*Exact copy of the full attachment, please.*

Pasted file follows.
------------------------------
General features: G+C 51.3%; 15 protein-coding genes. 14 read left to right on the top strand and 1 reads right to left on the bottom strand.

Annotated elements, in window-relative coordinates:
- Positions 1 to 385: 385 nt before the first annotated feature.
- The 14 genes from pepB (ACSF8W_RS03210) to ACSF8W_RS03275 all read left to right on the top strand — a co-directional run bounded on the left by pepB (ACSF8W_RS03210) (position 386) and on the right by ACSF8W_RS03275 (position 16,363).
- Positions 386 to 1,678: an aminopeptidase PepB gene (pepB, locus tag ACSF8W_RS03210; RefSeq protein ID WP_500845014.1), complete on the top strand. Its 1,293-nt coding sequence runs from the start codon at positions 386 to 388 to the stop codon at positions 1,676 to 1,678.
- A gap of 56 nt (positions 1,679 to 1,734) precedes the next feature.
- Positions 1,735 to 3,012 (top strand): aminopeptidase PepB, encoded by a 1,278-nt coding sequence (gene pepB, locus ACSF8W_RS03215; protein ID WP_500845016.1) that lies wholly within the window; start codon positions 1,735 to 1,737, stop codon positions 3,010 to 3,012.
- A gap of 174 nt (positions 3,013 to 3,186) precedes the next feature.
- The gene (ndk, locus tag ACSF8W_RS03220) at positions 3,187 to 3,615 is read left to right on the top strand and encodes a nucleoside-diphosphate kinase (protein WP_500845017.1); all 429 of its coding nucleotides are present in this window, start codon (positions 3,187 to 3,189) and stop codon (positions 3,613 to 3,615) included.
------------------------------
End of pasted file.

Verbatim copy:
General features: G+C 51.3%; 15 protein-coding genes. 14 read left to right on the top strand and 1 reads right to left on the bottom strand.

Annotated elements, in window-relative coordinates:
- Positions 1 to 385: 385 nt before the first annotated feature.
- The 14 genes from pepB (ACSF8W_RS03210) to ACSF8W_RS03275 all read left to right on the top strand — a co-directional run bounded on the left by pepB (ACSF8W_RS03210) (position 386) and on the right by ACSF8W_RS03275 (position 16,363).
- Positions 386 to 1,678: an aminopeptidase PepB gene (pepB, locus tag ACSF8W_RS03210; RefSeq protein ID WP_500845014.1), complete on the top strand. Its 1,293-nt coding sequence runs from the start codon at positions 386 to 388 to the stop codon at positions 1,676 to 1,678.
- A gap of 56 nt (positions 1,679 to 1,734) precedes the next feature.
- Positions 1,735 to 3,012 (top strand): aminopeptidase PepB, encoded by a 1,278-nt coding sequence (gene pepB, locus ACSF8W_RS03215; protein ID WP_500845016.1) that lies wholly within the window; start codon positions 1,735 to 1,737, stop codon positions 3,010 to 3,012.
- A gap of 174 nt (positions 3,013 to 3,186) precedes the next feature.
- The gene (ndk, locus tag ACSF8W_RS03220) at positions 3,187 to 3,615 is read left to right on the top strand and encodes a nucleoside-diphosphate kinase (protein WP_500845017.1); all 429 of its coding nucleotides are present in this window, start codon (positions 3,187 to 3,189) and stop codon (positions 3,613 to 3,615) included.